Current Research Deficits
The empirical as well as the theoretical field of interest are confronted with remarkable research deficits and methodological problems.
Analysis of Morality Policy
Compared to other policy areas, our empirical field of interest - morality policies – has received only limited scholarly attention. First, systematic assessments of changing patterns over time are lacking. Also research endeavours are often restricted to certain subfields of morality policy (cp. Mooney 2001). Additionally, research addresses only a small number of countries, with a strong geographical bias towards the United States and the United Kingdom (Studlar 2001, Smith and Tatalovich 2003). Second, there exist no studies that systematically compare morality policy developments across a broader number of countries and over time. Most studies are case studies or small-N-studies dealing with only one to three country examples. Medium N-comparative studies are rare (one of few examples is Fink 2008); large N-studies (e.g. all countries with democracies) are non-existent. Third, there is a lack of theoretical concepts to account for policy change. As a result of the highly unsystematic empirical evidence gathered so far, very few attempts have been made to develop theoretical concepts in order to account for morality policy changes over time. In this respect, it is a highly important issue to what extent classical approaches provide feasible tools to account for changes in policy areas that are dominated by value rather than tangible interest conflicts.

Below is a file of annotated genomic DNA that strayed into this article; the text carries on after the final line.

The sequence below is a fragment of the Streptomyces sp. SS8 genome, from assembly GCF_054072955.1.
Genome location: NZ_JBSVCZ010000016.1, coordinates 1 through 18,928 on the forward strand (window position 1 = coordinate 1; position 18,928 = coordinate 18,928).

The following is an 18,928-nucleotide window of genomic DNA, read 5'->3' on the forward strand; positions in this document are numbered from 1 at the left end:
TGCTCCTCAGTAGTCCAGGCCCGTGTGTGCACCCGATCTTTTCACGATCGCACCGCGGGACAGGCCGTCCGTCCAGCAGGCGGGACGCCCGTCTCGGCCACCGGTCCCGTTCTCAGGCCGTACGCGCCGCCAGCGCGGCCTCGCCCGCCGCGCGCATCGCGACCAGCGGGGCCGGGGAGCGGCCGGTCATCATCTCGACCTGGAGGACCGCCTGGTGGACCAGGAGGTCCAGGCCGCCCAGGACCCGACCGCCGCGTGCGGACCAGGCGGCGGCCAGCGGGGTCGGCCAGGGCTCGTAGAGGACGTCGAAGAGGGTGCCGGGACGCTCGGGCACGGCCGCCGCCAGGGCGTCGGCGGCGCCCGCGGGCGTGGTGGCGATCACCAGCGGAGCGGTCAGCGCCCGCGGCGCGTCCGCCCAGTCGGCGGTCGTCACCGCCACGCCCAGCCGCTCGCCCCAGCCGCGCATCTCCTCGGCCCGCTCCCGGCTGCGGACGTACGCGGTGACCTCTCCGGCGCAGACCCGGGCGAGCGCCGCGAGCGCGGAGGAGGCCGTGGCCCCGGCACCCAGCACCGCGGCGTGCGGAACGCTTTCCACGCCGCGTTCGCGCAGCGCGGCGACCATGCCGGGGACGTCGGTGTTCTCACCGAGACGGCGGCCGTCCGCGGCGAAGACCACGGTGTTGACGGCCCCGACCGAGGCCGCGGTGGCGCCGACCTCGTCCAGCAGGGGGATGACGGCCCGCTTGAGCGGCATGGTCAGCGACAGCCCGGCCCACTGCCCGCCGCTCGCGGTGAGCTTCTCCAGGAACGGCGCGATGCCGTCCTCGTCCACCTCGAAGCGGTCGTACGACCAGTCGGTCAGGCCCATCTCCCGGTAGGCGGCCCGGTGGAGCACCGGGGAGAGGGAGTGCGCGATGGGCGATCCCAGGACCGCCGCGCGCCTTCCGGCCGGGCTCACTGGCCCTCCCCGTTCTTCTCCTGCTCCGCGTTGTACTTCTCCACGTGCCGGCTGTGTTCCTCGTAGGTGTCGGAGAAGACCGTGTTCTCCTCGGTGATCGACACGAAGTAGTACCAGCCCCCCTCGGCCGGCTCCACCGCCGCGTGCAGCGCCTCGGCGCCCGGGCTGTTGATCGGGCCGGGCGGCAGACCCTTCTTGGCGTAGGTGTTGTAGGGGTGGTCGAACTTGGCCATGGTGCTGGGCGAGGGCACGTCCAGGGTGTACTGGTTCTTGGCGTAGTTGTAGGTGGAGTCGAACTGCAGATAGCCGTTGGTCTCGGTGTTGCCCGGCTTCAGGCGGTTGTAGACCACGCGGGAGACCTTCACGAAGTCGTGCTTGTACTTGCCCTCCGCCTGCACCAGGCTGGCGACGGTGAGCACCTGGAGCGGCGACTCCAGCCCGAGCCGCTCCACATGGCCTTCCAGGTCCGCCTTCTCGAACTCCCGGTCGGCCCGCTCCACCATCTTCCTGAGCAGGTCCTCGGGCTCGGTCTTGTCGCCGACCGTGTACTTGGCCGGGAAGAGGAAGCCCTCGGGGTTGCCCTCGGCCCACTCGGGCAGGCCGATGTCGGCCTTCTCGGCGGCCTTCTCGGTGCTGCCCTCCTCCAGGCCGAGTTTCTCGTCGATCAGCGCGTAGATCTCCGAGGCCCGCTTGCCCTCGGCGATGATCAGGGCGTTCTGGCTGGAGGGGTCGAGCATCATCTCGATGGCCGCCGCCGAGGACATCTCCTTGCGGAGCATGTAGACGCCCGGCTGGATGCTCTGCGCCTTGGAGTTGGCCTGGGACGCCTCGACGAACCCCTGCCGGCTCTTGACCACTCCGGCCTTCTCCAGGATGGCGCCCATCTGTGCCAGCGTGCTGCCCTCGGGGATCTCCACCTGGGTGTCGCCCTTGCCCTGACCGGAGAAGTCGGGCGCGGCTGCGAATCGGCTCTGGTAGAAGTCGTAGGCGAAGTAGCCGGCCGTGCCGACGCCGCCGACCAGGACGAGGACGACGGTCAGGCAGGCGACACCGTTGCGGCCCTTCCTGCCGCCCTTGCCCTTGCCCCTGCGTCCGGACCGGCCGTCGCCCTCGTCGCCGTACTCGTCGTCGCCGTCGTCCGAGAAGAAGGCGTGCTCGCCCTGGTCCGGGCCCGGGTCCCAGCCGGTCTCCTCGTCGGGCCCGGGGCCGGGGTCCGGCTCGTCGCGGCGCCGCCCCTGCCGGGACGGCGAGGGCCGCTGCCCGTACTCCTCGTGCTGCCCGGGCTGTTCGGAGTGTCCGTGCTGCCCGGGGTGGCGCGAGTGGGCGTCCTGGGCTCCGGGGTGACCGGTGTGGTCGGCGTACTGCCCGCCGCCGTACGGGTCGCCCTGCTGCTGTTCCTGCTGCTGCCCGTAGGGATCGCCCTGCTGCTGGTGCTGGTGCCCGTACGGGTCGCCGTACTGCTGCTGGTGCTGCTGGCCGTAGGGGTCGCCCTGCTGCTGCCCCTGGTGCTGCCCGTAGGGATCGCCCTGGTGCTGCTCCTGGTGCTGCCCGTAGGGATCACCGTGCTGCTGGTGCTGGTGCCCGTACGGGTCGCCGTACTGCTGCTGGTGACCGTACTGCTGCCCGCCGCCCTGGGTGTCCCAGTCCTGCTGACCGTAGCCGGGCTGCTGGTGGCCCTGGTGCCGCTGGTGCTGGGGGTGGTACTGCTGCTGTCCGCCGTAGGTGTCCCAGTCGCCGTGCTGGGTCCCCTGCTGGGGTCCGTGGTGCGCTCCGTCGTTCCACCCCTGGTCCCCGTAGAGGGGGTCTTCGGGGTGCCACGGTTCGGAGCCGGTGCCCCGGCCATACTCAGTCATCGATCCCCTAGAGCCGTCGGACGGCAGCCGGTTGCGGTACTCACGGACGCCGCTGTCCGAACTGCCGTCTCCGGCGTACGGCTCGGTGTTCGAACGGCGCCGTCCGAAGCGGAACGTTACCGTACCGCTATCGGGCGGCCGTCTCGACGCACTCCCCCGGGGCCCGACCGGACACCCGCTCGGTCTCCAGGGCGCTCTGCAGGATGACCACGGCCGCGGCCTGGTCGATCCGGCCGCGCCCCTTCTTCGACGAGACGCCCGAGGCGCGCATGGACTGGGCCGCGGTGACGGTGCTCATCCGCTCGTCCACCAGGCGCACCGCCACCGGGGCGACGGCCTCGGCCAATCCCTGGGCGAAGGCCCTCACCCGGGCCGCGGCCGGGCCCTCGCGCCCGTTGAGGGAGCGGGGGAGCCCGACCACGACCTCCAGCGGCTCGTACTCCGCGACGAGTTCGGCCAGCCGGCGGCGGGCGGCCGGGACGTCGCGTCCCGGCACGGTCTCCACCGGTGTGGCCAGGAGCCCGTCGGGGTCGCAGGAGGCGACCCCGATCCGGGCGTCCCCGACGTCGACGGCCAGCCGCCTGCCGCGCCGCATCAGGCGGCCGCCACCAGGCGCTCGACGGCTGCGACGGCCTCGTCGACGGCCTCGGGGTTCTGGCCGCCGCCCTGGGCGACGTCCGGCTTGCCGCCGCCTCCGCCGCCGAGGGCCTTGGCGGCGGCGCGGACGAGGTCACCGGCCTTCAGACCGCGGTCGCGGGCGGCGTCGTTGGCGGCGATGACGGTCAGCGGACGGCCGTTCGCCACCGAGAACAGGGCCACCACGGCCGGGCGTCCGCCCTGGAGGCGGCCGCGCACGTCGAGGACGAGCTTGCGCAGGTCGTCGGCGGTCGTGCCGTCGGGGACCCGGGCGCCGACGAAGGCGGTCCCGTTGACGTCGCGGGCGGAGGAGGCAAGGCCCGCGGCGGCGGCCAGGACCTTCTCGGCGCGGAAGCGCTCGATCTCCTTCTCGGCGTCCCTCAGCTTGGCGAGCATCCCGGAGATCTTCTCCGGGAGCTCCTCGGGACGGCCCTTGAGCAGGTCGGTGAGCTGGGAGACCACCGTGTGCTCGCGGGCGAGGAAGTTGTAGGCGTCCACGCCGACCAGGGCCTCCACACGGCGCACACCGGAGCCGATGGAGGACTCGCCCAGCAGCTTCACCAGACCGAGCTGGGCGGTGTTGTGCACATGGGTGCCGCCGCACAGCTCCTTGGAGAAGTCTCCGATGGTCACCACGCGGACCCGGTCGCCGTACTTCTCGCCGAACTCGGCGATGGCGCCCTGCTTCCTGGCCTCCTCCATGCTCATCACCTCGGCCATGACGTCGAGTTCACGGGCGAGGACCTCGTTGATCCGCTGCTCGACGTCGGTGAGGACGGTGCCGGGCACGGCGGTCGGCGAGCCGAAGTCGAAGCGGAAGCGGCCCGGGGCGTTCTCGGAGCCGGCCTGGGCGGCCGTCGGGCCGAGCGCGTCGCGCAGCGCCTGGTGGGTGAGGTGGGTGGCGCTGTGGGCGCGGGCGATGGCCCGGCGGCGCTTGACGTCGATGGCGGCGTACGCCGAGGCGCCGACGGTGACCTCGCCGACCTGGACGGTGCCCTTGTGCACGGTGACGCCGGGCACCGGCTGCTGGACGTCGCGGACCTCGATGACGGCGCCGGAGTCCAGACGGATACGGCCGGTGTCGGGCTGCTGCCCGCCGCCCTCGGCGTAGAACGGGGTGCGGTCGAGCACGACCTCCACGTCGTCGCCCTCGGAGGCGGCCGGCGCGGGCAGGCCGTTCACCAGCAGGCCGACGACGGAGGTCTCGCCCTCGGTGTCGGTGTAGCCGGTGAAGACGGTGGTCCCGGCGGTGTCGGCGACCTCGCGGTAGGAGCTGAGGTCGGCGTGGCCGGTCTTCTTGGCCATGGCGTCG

Analysis of Policy Change
The theoretical focus of MORAPOL lies on the concept of policy change. This concept is of fundamental relevance in the fields of policy analysis and comparative politics. This importance, however, coincides not only with a broad variety of different definitions and conceptions of the phenomenon in the literature, but also with a surprising lack of critical discussion of the analytical consequences that emerge from different conceptual choices. Although these problems have to some extent been acknowledged in recent years (Pierson 2001), the core problem of developing a basic and encompassing definition of policy change that allows for systematic comparisons across sectors and countries is hardly addressed. A direct consequence of this situation is a low comparability of research findings and hence difficulties in advancing our theoretical understanding of policy change. This general statement still holds, although especially Sabatier (1988) and Hall (1993) made important contributions to improve our understanding of the phenomenon by distinguishing between different orders or dimensions of policy change.